On May 18, 1980, the world watched in awe as Mount St. Helens erupted, killing 57 people and causing hundreds of square miles of destruction. Everyone thought it would take ages for life to return to the mountain, but scientists who visited soon after were stunned to find plants sprouting up through the ash and animals skittering around downed trees.
Ecologists have since spent decades studying life’s resilience in the face of seemingly total devastation. Through their work, the eruption of Mount St. Helens has become known as the greatest natural experiment in Pacific Northwest history. In this talk, Eric Wagner takes you on a journey through the blast zone. He explores not just the surprising ways plants and animals survived the eruption, but also the complex roles that people have played, all while showing how fascinating Mount St. Helens still is 40 years after the blast.
Eric Wagner (he/him) is a writer and biologist. He holds a PhD in biology from the University of Washington, where he studied penguins. He is the author of three books, including After the Blast: The Ecological Recovery of Mount St. Helens. His writing has appeared in The Atlantic, Orion, and High Country News, among many other places.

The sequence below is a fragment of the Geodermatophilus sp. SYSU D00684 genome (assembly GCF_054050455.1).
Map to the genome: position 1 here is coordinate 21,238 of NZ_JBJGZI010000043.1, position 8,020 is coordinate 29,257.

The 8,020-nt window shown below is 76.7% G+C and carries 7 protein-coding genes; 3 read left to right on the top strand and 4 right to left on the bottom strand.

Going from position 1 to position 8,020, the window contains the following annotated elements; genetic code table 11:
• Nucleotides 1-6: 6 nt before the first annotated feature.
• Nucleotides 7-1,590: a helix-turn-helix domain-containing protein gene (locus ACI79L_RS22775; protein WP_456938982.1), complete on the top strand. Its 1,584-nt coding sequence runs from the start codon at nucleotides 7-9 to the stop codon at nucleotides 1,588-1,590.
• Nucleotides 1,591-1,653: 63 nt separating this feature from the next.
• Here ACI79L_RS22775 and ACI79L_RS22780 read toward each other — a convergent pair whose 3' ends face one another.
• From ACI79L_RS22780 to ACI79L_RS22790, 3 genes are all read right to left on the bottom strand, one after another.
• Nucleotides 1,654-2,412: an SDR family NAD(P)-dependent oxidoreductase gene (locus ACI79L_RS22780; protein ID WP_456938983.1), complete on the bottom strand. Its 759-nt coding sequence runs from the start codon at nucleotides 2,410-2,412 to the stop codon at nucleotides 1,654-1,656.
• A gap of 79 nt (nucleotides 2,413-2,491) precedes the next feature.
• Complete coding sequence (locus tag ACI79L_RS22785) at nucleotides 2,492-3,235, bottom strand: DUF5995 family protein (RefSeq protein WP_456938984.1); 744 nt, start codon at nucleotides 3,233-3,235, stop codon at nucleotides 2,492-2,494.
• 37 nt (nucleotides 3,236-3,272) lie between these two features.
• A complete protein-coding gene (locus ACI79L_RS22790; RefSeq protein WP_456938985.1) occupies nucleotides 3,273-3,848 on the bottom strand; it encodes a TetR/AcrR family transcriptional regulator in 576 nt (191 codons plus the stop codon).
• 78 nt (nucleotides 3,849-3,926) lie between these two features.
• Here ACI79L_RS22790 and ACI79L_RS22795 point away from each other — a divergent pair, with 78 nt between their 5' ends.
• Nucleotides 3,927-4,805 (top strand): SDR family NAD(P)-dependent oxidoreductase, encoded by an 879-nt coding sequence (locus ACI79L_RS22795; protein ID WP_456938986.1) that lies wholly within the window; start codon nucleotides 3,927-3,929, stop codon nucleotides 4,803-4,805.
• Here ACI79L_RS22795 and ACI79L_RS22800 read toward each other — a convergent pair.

Wagner lives in Seattle.
Please note that this is an in-person event. As a precaution against the continued threat of COVID-19, the host site agrees to follow all local, state, and federal safety guidelines for public gatherings.
- September 17, 2022
Wahkiakum County Hope Center
320 S 3rd St Cathlamet, WA 98612 United States
- Wahkiakum County Marine Resources Committee
About Speakers Bureau Events
Speakers Bureau talks are free public presentations on history, politics, music, philosophy, and everything in between. Humanities Washington’s Speakers Bureau roster is made up of professors, artists, activists, historians, performers, journalists, and others—all chosen not only for their expertise, but their ability to inspire discussion with people of all ages and backgrounds. All talks are free and open to the public, and each lasts about an hour. They are hosted by a wide range of organizations throughout Washington State.